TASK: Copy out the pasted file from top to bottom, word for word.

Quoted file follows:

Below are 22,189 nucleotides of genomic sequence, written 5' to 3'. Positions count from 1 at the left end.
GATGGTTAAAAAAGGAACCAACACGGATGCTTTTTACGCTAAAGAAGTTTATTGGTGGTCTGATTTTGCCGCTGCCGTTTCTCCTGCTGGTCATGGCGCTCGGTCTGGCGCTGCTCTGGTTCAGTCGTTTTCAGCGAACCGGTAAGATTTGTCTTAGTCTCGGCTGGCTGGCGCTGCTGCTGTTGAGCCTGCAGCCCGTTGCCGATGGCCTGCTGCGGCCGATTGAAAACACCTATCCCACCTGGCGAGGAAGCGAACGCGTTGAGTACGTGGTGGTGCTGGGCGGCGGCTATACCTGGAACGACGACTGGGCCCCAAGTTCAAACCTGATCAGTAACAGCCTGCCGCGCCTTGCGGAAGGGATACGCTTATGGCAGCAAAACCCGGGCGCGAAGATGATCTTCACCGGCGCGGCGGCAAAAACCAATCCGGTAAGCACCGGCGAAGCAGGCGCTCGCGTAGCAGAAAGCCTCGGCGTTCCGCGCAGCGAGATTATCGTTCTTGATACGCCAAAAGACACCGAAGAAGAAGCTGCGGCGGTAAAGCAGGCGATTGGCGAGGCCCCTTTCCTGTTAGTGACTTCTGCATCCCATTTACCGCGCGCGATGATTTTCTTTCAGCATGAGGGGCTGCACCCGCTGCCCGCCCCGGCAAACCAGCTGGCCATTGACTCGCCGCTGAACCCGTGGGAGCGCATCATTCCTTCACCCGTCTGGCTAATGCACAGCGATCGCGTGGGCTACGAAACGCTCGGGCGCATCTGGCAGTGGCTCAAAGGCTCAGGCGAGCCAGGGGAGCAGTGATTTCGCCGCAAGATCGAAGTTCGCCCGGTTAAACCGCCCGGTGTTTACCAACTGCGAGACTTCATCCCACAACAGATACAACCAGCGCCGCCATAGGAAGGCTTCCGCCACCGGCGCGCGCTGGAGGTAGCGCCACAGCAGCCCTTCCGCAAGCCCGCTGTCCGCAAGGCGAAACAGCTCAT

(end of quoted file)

Below are 22,189 nucleotides of genomic sequence, written 5' to 3'. Positions count from 1 at the left end.
GATGGTTAAAAAAGGAACCAACACGGATGCTTTTTACGCTAAAGAAGTTTATTGGTGGTCTGATTTTGCCGCTGCCGTTTCTCCTGCTGGTCATGGCGCTCGGTCTGGCGCTGCTCTGGTTCAGTCGTTTTCAGCGAACCGGTAAGATTTGTCTTAGTCTCGGCTGGCTGGCGCTGCTGCTGTTGAGCCTGCAGCCCGTTGCCGATGGCCTGCTGCGGCCGATTGAAAACACCTATCCCACCTGGCGAGGAAGCGAACGCGTTGAGTACGTGGTGGTGCTGGGCGGCGGCTATACCTGGAACGACGACTGGGCCCCAAGTTCAAACCTGATCAGTAACAGCCTGCCGCGCCTTGCGGAAGGGATACGCTTATGGCAGCAAAACCCGGGCGCGAAGATGATCTTCACCGGCGCGGCGGCAAAAACCAATCCGGTAAGCACCGGCGAAGCAGGCGCTCGCGTAGCAGAAAGCCTCGGCGTTCCGCGCAGCGAGATTATCGTTCTTGATACGCCAAAAGACACCGAAGAAGAAGCTGCGGCGGTAAAGCAGGCGATTGGCGAGGCCCCTTTCCTGTTAGTGACTTCTGCATCCCATTTACCGCGCGCGATGATTTTCTTTCAGCATGAGGGGCTGCACCCGCTGCCCGCCCCGGCAAACCAGCTGGCCATTGACTCGCCGCTGAACCCGTGGGAGCGCATCATTCCTTCACCCGTCTGGCTAATGCACAGCGATCGCGTGGGCTACGAAACGCTCGGGCGCATCTGGCAGTGGCTCAAAGGCTCAGGCGAGCCAGGGGAGCAGTGATTTCGCCGCAAGATCGAAGTTCGCCCGGTTAAACCGCCCGGTGTTTACCAACTGCGAGACTTCATCCCACAACAGATACAACCAGCGCCGCCATAGGAAGGCTTCCGCCACCGGCGCGCGCTGGAGGTAGCGCCACAGCAGCCCTTCCGCAAGCCCGCTGTCCGCAAGGCGAAACAGCTCAT